When I was flying over the North Slope of Alaska with a bush pilot nearly 20 years ago, the pilot told me how he once discovered a field of dead moose, almost entirely intact, save for the fact that they had their bellies ripped open. He explained that a grizzly bear or bears had killed all the females just to eat the unborn calves out of their bellies — because that was the tastiest part. Rather than eat just one whole moose, the bear was simply guided by the turnip-like dogma of its instincts. The history of humanity is full of stories where people, likewise, lived with such undogmatic cruelty. Of course, it’s unfair to describe the bears as cruel, because they have no concept of cruelty. They think it is good to eat your face, because that is their nature. We do have a concept of cruelty, and we have dogma to thank for it.
So when I hear people say that they don’t like dogma, what I hear is that they don’t like the dogma of people who disagree with them.
The same goes for ideology.
A Tale of Two Ideologies
In the last 48 hours, amidst the flop-sweat panic over Anthony Kennedy’s retirement, I’ve heard one abortion activist after another — including many who play objective journalists on TV — insist that abortion opponents are crazed ideologues who want to impose their ideology on others. I have no doubt that these talking points test very well in focus groups. I also have no doubt that these talking points are sincerely held.
Last night, I saw a tweet from the president of NARAL and responded to it:
All positions on abortion are ideological. https://t.co/geE1H0Z12V
— Jonah Goldberg (@JonahNRO) June 29, 2018
The replies are instructive.
Ideology is the first draft of dogma. The good kind is merely a set of preferences, grounded in conviction, evidence, experience, or reason, that helps guide us when we think through an idea or when we encounter new problems or facts. Progressives have an ideology. Conservatives have an ideology. Libertarians, socialists, and, yes, pragmatists have ideologies, too.
Part of my ideology is the idea that we should err on the side of protecting individual liberty. I am not categorically opposed to restrictions on individual liberty, however. I favor a military draft when it’s necessary (and I am ideologically opposed to one when it is unnecessary). I believe in putting rapists in jail and executing the most heinous murderers. But part of my ideology holds that we should only do so after providing due process. My concern isn’t that we might be unfair to a rapist or murderer, however. My concern is that without such systems in place, there’s too much potential to be unfair to someone falsely accused of murder or rape. The mob hates due process.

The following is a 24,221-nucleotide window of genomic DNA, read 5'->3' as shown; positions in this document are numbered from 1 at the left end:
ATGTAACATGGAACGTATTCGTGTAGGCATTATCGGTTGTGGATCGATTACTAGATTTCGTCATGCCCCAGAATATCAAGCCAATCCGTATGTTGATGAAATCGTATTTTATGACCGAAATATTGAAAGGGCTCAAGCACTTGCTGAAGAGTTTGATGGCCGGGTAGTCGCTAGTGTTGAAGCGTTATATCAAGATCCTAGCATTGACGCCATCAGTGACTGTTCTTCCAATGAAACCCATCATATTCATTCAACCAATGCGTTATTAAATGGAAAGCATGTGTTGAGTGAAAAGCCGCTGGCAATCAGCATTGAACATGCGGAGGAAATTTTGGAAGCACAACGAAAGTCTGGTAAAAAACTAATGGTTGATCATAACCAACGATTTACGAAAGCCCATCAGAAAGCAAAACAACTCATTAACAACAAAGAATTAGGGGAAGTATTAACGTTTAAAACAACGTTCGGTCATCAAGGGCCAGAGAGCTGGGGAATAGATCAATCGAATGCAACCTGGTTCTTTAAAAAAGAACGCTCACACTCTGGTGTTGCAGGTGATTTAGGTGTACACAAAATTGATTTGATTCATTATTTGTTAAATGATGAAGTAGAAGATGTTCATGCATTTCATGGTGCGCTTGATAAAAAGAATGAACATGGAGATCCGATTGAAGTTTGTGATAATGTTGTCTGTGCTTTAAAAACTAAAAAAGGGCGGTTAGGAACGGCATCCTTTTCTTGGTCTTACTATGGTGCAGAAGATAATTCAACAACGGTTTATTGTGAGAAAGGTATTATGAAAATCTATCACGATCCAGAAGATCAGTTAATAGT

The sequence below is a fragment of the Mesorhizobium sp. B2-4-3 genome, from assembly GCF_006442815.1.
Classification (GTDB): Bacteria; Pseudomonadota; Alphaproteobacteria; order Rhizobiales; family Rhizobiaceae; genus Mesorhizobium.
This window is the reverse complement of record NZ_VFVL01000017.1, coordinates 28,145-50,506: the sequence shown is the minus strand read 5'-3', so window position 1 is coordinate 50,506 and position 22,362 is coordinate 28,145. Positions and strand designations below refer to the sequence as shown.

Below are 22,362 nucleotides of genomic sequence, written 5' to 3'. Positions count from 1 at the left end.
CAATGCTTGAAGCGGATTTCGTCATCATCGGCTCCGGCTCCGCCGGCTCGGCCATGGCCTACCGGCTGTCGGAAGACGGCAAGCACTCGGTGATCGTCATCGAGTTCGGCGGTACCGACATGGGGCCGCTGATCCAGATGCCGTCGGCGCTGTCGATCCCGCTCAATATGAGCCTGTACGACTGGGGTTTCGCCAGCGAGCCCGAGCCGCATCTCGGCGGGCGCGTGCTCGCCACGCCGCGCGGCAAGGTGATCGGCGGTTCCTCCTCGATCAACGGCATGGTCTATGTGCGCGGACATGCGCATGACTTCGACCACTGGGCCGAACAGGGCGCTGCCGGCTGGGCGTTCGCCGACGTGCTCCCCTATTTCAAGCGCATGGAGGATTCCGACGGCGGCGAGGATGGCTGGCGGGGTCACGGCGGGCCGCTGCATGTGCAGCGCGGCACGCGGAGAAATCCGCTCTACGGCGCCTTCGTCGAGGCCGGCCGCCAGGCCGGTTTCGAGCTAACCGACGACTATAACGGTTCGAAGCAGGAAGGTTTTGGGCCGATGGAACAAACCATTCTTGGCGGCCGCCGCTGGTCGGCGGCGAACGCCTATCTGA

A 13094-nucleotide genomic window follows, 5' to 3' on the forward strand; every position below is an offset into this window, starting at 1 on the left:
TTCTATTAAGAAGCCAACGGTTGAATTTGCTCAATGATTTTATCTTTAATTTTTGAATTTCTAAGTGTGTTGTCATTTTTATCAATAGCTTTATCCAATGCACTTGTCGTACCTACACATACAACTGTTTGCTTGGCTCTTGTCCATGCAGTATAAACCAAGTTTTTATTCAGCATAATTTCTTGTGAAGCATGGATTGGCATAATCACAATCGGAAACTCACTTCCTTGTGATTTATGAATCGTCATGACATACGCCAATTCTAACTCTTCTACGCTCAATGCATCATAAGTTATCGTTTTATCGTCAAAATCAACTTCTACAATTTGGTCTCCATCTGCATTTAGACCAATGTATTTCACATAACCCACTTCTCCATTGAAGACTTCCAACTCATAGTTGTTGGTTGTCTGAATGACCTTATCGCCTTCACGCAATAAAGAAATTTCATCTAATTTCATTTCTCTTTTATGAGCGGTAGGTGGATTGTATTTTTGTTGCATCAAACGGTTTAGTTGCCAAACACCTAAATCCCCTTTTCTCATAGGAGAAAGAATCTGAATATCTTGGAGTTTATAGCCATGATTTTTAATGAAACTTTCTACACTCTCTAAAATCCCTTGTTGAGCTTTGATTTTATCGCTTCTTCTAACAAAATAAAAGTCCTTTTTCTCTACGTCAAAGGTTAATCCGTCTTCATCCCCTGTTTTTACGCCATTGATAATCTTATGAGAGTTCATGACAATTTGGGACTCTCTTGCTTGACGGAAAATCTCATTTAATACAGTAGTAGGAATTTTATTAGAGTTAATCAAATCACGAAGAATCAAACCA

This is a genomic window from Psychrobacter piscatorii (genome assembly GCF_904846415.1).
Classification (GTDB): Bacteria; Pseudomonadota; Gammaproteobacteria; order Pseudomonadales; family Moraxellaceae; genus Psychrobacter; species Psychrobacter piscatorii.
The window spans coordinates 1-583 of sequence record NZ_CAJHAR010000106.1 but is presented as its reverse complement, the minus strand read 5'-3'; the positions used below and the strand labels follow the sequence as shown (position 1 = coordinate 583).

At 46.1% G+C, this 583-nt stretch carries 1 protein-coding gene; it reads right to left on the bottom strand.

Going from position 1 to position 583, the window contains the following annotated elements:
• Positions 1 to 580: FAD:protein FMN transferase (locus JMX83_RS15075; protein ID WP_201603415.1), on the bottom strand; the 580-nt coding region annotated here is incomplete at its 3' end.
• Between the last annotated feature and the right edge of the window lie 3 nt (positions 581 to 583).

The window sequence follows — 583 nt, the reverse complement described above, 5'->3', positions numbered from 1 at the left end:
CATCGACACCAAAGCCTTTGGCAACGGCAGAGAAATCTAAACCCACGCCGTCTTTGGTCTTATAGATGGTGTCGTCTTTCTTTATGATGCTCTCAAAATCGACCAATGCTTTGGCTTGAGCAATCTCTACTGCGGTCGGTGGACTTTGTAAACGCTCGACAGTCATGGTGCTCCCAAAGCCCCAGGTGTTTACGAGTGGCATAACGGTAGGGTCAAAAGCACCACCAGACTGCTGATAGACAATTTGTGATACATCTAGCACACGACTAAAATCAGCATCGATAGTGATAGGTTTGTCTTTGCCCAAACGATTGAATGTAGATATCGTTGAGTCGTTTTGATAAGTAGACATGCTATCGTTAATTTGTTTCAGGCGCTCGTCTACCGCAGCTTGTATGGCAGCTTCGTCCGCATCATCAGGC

The debate over abortion revolves around a question of fact — or interpretation of fact — that then determines the ideological course of action like the first choice in a “choose your own adventure” book. If you conclude that the unborn, either at conception or at some later point of the pregnancy, acquires moral status and rights, you go down one path of thought. If you believe, like Barbara Boxer does, that it’s not really a baby until you bring it home from the hospital, that sets you down another path.
Both sides in this dispute share some dogmatic and ideological convictions. They just apply them differently. The hardcore pro-abortion crowd uses the language of individual liberty about the mother: How dare the state tell me what to do with my body!? In order to make this argument, however, they must define away that other life as nothing more than uterine contents, a glob of cells, or some other euphemism. The hardcore anti-abortion crowd starts from the premise that the fetus is an individual human being and as such deserves protection from harm. And it is the state’s first obligation to police or regulate violence.
Both of these positions are ideological. One common response to this claim, peppering the replies to my tweet, is that abortion isn’t ideological for the pregnant woman. There’s some truth to this, in the sense that we often shed our abstract commitments when pressed with real-life choices or difficult circumstances. That’s why we have the saying, “There are no atheists in fox holes.”
The progressive who pounds the table in defense of public schools but sends his own kids to a private school is one example. The conservative CEO who talks a great game about the free market and the evils of crony capitalism but barely hesitates to accept a subsidy is another. This hypocrisy is entirely human, and our capacity to rationalize such things is often infinite.